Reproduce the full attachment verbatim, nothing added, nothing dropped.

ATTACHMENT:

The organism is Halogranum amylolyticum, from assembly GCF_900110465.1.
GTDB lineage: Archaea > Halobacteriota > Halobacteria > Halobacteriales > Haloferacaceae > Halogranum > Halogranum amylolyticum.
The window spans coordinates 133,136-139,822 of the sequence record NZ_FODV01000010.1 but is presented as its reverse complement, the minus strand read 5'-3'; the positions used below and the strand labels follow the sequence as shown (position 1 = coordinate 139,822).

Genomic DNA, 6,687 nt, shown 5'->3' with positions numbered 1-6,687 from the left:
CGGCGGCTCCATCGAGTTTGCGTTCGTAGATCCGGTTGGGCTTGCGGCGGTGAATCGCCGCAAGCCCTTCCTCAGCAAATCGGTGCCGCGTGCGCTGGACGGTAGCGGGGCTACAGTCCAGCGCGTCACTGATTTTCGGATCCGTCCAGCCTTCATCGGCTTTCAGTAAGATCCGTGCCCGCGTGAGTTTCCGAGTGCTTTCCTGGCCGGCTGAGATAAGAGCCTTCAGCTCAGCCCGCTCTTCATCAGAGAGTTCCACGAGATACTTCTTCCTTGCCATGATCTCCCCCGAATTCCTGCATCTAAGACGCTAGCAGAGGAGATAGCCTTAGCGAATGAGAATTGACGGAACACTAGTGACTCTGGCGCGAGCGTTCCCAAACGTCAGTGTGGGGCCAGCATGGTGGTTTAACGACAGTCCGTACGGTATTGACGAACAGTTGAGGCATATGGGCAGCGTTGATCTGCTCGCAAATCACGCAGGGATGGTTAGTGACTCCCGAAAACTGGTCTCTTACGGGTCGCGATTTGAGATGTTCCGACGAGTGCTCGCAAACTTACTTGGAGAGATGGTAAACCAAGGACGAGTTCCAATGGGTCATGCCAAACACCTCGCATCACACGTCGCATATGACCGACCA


The organism is Halogranum amylolyticum, from assembly GCF_900110465.1.
GTDB lineage: Archaea > Halobacteriota > Halobacteria > Halobacteriales > Haloferacaceae > Halogranum > Halogranum amylolyticum.
The window spans coordinates 133,136-139,822 of the sequence record NZ_FODV01000010.1 but is presented as its reverse complement, the minus strand read 5'-3'; the positions used below and the strand labels follow the sequence as shown (position 1 = coordinate 139,822).

Genomic DNA, 6,687 nt, shown 5'->3' with positions numbered 1-6,687 from the left:
CGGCGGCTCCATCGAGTTTGCGTTCGTAGATCCGGTTGGGCTTGCGGCGGTGAATCGCCGCAAGCCCTTCCTCAGCAAATCGGTGCCGCGTGCGCTGGACGGTAGCGGGGCTACAGTCCAGCGCGTCACTGATTTTCGGATCCGTCCAGCCTTCATCGGCTTTCAGTAAGATCCGTGCCCGCGTGAGTTTCCGAGTGCTTTCCTGGCCGGCTGAGATAAGAGCCTTCAGCTCAGCCCGCTCTTCATCAGAGAGTTCCACGAGATACTTCTTCCTTGCCATGATCTCCCCCGAATTCCTGCATCTAAGACGCTAGCAGAGGAGATAGCCTTAGCGAATGAGAATTGACGGAACACTAGTGACTCTGGCGCGAGCGTTCCCAAACGTCAGTGTGGGGCCAGCATGGTGGTTTAACGACAGTCCGTACGGTATTGACGAACAGTTGAGGCATATGGGCAGCGTTGATCTGCTCGCAAATCACGCAGGGATGGTTAGTGACTCCCGAAAACTGGTCTCTTACGGGTCGCGATTTGAGATGTTCCGACGAGTGCTCGCAAACTTACTTGGAGAGATGGTAAACCAAGGACGAGTTCCAATGGGTCATGCCAAACACCTCGCATCACACGTCGCATATGACCGACCA